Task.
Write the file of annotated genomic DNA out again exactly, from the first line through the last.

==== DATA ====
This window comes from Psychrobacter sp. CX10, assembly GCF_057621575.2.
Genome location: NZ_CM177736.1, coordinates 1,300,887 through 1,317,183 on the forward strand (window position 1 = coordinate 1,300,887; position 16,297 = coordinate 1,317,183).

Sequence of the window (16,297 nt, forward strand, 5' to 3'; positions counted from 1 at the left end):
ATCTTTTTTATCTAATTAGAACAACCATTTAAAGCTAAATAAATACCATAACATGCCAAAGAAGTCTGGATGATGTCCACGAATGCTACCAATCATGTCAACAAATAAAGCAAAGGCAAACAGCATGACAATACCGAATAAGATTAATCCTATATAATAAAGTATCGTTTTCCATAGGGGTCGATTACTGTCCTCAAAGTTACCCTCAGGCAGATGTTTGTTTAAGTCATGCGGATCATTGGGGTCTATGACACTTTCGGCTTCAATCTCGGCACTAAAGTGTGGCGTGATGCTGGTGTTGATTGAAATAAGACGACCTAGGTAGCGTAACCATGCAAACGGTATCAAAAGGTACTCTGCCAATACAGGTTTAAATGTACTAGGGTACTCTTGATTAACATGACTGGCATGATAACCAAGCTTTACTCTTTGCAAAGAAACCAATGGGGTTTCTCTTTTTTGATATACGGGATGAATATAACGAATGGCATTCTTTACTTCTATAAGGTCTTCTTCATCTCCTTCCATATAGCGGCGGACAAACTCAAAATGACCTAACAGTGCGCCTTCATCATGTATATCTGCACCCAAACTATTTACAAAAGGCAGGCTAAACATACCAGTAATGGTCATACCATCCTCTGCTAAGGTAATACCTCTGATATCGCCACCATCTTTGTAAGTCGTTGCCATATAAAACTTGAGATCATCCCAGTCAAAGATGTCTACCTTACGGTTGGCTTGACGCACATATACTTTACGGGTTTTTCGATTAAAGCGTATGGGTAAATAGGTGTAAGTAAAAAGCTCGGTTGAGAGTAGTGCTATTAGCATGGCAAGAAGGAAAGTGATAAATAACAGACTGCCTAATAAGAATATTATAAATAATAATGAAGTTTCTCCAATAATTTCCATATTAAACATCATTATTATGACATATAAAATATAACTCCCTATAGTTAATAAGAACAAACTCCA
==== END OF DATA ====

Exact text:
This window comes from Psychrobacter sp. CX10, assembly GCF_057621575.2.
Genome location: NZ_CM177736.1, coordinates 1,300,887 through 1,317,183 on the forward strand (window position 1 = coordinate 1,300,887; position 16,297 = coordinate 1,317,183).

Sequence of the window (16,297 nt, forward strand, 5' to 3'; positions counted from 1 at the left end):
ATCTTTTTTATCTAATTAGAACAACCATTTAAAGCTAAATAAATACCATAACATGCCAAAGAAGTCTGGATGATGTCCACGAATGCTACCAATCATGTCAACAAATAAAGCAAAGGCAAACAGCATGACAATACCGAATAAGATTAATCCTATATAATAAAGTATCGTTTTCCATAGGGGTCGATTACTGTCCTCAAAGTTACCCTCAGGCAGATGTTTGTTTAAGTCATGCGGATCATTGGGGTCTATGACACTTTCGGCTTCAATCTCGGCACTAAAGTGTGGCGTGATGCTGGTGTTGATTGAAATAAGACGACCTAGGTAGCGTAACCATGCAAACGGTATCAAAAGGTACTCTGCCAATACAGGTTTAAATGTACTAGGGTACTCTTGATTAACATGACTGGCATGATAACCAAGCTTTACTCTTTGCAAAGAAACCAATGGGGTTTCTCTTTTTTGATATACGGGATGAATATAACGAATGGCATTCTTTACTTCTATAAGGTCTTCTTCATCTCCTTCCATATAGCGGCGGACAAACTCAAAATGACCTAACAGTGCGCCTTCATCATGTATATCTGCACCCAAACTATTTACAAAAGGCAGGCTAAACATACCAGTAATGGTCATACCATCCTCTGCTAAGGTAATACCTCTGATATCGCCACCATCTTTGTAAGTCGTTGCCATATAAAACTTGAGATCATCCCAGTCAAAGATGTCTACCTTACGGTTGGCTTGACGCACATATACTTTACGGGTTTTTCGATTAAAGCGTATGGGTAAATAGGTGTAAGTAAAAAGCTCGGTTGAGAGTAGTGCTATTAGCATGGCAAGAAGGAAAGTGATAAATAACAGACTGCCTAATAAGAATATTATAAATAATAATGAAGTTTCTCCAATAATTTCCATATTAAACATCATTATTATGACATATAAAATATAACTCCCTATAGTTAATAAGAACAAACTCCA